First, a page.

Some of your favourite things to do lately include: opening and closing cupboard doors, swimming at the local pool on Saturday mornings with your dad (i.e. hurling yourself off the edge of the pool into the water a foot below), and taking cards out of my wallet. You pull a card out, examine it closely, chuck it on the floor, and then proceed to do the same with every single card. And when you are done, I place all the cards back in the wallet and you start over again. This is a great trick when I want to carry on a conversation with a friend but eventually you get bored and I become one of those moms who can’t actually carry on a conversation. Apologies to all child-free friends, we mothers know that we have crappy listening skills and we feel awful about it.

I’ve started taking you to Stay and Play dates every Friday. As soon as I set you on the floor, you are off like a flash, approaching everything and everyone with complete fearlessness. I’m fairly certain I could step away and you wouldn’t even notice. Someone said the other day that you had a very confident face. I think there’s no better compliment for a mother, especially one who hasn’t had the best track record for high self-esteem. I hope you’ll always remember that you are made of stars, that you are unique, that you can do anything you set your mind to. I hope I’ll be there to remind you every step of the way, while also teaching you a thing or two about humility because there’s a fine line between confidence and arrogance and you don’t want to be the latter. Nobody likes a twat.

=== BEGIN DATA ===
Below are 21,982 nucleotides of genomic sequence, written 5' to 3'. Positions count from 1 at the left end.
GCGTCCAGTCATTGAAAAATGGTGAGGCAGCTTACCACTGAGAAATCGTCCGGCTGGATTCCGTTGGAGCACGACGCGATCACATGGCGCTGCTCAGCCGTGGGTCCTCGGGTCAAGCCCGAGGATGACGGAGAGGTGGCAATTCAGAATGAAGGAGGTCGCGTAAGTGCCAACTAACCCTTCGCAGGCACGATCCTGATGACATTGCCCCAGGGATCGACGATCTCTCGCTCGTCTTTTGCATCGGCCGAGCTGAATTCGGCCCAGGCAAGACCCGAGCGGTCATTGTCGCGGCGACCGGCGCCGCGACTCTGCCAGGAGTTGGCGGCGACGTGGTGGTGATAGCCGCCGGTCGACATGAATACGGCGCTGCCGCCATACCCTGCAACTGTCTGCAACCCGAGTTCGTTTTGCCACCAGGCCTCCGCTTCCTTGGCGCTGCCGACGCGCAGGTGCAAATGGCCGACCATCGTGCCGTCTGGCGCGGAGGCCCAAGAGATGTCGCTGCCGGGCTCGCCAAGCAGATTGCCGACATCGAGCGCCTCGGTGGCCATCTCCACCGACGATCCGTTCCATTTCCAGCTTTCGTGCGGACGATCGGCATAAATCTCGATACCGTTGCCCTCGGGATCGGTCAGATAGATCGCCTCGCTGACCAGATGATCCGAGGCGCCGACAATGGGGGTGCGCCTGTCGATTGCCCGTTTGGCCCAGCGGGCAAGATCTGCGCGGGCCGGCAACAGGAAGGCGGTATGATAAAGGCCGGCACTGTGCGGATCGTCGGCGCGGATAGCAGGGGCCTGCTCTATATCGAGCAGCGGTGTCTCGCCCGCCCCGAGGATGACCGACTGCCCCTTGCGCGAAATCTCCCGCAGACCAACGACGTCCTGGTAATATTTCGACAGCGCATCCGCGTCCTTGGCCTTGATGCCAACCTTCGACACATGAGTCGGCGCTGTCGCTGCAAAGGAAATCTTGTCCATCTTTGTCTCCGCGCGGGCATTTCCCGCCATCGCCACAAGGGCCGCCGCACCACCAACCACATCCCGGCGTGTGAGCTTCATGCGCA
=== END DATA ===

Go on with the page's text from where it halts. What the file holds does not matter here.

What else have you been up to? Teething. You’re getting ready to sprout a massive tooth and you’re not happy about it. And if you’re not happy, nobody is happy. You need extra cuddles to fall and stay asleep and I’m reminded this past week of the early days, when I survived on only a few hours of sleep every night. How in hell did I manage that? I’d give you something for pain relief but Calpol might as well be baby crack for the way you suddenly spring to life like Tigger, in the middle of the night, your batteries charged to one thousand percent. So, cuddles it is for now.

Teething is giving you a whole new face. Your cheeks are pink with fine capillaries on the surface and weathered like your great-grandma Lambert’s and you keep curling your lips back, like you forgot to put your dentures in. We’ve been calling you granny Wren all week.